Positive. Humble. Fearless. These three words perfectly describe 24-year-old Hank Lebioda, Web.Com tour professional golf player and Crohn’s Disease patient. When I interviewed him at Golf Fore Guts in Florida, I was so impressed by his outlook on living with a chronic disease. I couldn’t wait to share his story with my readers.
Lebioda was diagnosed with Crohn’s Disease in 2012 during his freshman year of college at Florida State University. Like many of us, he didn’t know much about the disease. One thing he did know was that he wanted to play golf.
“I had three and a half years [in college] to test the waters. To see if I can actually play golf at a high enough level and make a living out of it. It was an adjustment,” said Lebioda.
He had a full team of people at the university helping him from a strength coach to a nutritionist. As Lebioda juggled treatment options, he continued traveling to golf tournaments.
“We would travel with a box of Ensure. We would go to restaurants that would be comfortable for me to eat at where I wouldn’t have issues on the course the next day. It even got to the point where I would map out the golf course and see where the closest bathrooms were,” said Lebioda.
We can all relate to this. We’ve all had to make adjustments in our daily lives as we deal with uncomfortable symptoms. As a news anchor, I use commercial breaks to go to the bathroom. I also work to keep my emotions in check. It is easy to get sucked into the competitiveness of my industry, but Crohn’s Disease helps keep me grounded. Lebioda also believes his diagnosis helps keep him humble. He remembers a specific tournament against the University of Florida where he stood out like a sore thumb.
“If you watch college golfers, they will be carrying their own bags. Well, I wasn’t allowed to do that and it was a little bit of an ego shock for me. But I said, ‘This is what I have to do’, and I ended up finishing 12th in my first event after I got back from my diagnosis. My assistant coach walked with me that entire tournament. I had a push cart and made a bathroom stop every 4-5 holes,” said Lebioda. His team ended up winning that event for the first time in 20 years.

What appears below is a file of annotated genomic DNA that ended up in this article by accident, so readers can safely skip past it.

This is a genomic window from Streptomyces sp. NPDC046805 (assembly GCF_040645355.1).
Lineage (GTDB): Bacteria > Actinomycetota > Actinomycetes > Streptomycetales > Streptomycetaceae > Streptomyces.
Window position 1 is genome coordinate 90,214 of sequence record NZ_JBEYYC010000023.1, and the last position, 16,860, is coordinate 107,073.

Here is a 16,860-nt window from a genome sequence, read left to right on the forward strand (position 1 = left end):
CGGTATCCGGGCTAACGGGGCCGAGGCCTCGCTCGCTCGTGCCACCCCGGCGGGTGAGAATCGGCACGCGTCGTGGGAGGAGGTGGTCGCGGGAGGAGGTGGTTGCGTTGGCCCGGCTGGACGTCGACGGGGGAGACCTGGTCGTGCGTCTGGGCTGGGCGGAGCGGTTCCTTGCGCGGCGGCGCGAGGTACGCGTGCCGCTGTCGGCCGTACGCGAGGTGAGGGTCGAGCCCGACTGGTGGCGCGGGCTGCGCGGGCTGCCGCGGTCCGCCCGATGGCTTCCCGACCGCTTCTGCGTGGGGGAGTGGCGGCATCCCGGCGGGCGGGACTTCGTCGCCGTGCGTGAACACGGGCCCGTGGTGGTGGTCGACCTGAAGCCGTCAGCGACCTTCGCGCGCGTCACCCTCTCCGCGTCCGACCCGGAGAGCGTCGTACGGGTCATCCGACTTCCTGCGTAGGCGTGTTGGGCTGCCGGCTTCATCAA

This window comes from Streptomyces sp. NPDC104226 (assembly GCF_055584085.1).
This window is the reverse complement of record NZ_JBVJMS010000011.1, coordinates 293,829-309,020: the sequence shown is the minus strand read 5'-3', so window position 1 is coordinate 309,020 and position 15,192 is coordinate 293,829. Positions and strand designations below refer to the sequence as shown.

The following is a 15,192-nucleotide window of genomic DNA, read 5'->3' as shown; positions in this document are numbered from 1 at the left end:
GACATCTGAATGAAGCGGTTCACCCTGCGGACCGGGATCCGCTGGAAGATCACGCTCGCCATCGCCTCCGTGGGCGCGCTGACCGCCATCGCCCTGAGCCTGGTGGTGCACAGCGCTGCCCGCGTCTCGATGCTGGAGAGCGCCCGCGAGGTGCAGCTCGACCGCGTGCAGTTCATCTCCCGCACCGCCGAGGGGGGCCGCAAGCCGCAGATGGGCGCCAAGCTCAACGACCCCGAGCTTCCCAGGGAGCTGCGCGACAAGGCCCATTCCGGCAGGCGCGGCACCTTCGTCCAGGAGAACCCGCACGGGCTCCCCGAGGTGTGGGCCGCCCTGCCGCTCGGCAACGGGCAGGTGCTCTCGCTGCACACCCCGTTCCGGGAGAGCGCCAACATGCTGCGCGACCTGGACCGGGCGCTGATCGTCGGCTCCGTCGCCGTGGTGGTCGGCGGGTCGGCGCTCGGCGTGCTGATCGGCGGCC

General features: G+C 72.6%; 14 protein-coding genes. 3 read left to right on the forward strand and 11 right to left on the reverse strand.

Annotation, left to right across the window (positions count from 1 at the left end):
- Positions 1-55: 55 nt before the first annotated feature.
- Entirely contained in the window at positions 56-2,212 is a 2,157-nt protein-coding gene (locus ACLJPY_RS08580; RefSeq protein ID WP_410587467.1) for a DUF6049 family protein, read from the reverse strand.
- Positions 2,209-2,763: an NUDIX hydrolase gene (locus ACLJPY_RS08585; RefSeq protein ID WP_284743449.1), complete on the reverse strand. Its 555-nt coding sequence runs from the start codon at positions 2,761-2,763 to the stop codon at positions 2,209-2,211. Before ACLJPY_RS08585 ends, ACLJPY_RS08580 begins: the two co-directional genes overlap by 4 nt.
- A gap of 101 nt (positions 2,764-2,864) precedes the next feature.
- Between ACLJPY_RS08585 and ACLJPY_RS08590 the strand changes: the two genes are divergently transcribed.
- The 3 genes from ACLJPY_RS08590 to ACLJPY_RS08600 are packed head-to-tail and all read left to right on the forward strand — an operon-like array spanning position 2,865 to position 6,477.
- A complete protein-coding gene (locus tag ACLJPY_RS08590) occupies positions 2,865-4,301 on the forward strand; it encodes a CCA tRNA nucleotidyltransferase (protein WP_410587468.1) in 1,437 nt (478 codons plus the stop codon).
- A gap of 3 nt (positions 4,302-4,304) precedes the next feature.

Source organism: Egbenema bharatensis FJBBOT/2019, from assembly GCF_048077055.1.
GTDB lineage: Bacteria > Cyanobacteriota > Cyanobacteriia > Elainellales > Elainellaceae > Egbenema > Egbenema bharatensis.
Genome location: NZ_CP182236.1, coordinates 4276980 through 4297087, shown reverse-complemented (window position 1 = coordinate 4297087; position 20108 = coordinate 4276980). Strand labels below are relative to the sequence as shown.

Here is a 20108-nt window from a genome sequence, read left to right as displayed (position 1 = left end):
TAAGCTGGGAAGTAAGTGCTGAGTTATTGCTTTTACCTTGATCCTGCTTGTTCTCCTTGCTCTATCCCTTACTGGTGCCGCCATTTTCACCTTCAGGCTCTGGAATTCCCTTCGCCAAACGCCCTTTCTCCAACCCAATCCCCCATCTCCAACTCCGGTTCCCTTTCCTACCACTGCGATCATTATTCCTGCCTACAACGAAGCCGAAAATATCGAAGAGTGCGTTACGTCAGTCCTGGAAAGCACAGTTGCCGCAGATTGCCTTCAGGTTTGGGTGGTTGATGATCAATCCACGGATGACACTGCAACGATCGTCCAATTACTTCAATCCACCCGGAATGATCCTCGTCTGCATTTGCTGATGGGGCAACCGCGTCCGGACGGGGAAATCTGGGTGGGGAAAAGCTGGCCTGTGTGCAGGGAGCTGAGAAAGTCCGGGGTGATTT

After graduating from Florida State University, Lebioda joined the Web.Com Tour where he has been playing now for almost 2 years. He is using his platform to raise awareness about Crohn’s Disease and is now a spokesman for the Crohn’s and Colitis Foundation. Lebioda wants to show kids the power of being fearless.
“One thing my dad taught me growing up is that there are two options: You can be part of the solution or part of the problem. Was I going to go, ‘Oh woe is me. No one understands what I am going through. No one else my age is going through this.’ Or, was I going to say, ‘I could bring awareness and show people you don’t have to live within this boundary of Crohn’s. It’s not something that will hold me back,'” said Lebioda.
We all have this choice to make everyday. When we wake up, we have to decide whether Crohn’s Disease is going to defeat us or motivate us to be better. I know it can be hard when we’re going through a flare-up; when the pain takes over and we just want it to all go away; when we think we’ve found the right medicine, but then the symptoms creep back in. I know it’s easy to feel defeated. But everyday we get the chance to fight back. We get the chance to be proactive, do something to help ourselves, and put it all into perspective.
“It’s something I can live through and show people it’s not the end of the world. You can be a high level professional athlete with this disease and it’s not something I am going to be afraid of. It’s possible to live with it and live a great life,” said Lebioda.